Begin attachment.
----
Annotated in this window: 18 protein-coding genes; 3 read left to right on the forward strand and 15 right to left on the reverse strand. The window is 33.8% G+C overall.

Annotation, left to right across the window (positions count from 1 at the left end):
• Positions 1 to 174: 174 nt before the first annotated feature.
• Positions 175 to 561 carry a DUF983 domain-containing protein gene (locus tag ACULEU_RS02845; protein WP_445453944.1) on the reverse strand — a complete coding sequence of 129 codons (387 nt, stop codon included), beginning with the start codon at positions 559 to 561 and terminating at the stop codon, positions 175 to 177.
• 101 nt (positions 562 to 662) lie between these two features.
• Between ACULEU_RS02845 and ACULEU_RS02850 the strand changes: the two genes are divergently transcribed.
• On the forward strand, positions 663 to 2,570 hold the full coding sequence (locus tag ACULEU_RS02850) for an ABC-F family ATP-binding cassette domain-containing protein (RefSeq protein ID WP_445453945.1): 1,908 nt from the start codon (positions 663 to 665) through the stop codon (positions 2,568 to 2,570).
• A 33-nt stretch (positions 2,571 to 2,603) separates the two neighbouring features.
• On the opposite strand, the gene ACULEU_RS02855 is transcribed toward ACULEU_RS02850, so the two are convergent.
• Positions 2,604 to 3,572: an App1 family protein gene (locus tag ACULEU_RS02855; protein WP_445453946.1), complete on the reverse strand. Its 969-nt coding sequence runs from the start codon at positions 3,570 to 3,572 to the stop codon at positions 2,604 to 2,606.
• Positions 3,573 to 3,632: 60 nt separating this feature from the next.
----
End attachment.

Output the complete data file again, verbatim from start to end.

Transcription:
Annotated in this window: 18 protein-coding genes; 3 read left to right on the forward strand and 15 right to left on the reverse strand. The window is 33.8% G+C overall.

Annotation, left to right across the window (positions count from 1 at the left end):
• Positions 1 to 174: 174 nt before the first annotated feature.
• Positions 175 to 561 carry a DUF983 domain-containing protein gene (locus tag ACULEU_RS02845; protein WP_445453944.1) on the reverse strand — a complete coding sequence of 129 codons (387 nt, stop codon included), beginning with the start codon at positions 559 to 561 and terminating at the stop codon, positions 175 to 177.
• 101 nt (positions 562 to 662) lie between these two features.
• Between ACULEU_RS02845 and ACULEU_RS02850 the strand changes: the two genes are divergently transcribed.
• On the forward strand, positions 663 to 2,570 hold the full coding sequence (locus tag ACULEU_RS02850) for an ABC-F family ATP-binding cassette domain-containing protein (RefSeq protein ID WP_445453945.1): 1,908 nt from the start codon (positions 663 to 665) through the stop codon (positions 2,568 to 2,570).
• A 33-nt stretch (positions 2,571 to 2,603) separates the two neighbouring features.
• On the opposite strand, the gene ACULEU_RS02855 is transcribed toward ACULEU_RS02850, so the two are convergent.
• Positions 2,604 to 3,572: an App1 family protein gene (locus tag ACULEU_RS02855; protein WP_445453946.1), complete on the reverse strand. Its 969-nt coding sequence runs from the start codon at positions 3,570 to 3,572 to the stop codon at positions 2,604 to 2,606.
• Positions 3,573 to 3,632: 60 nt separating this feature from the next.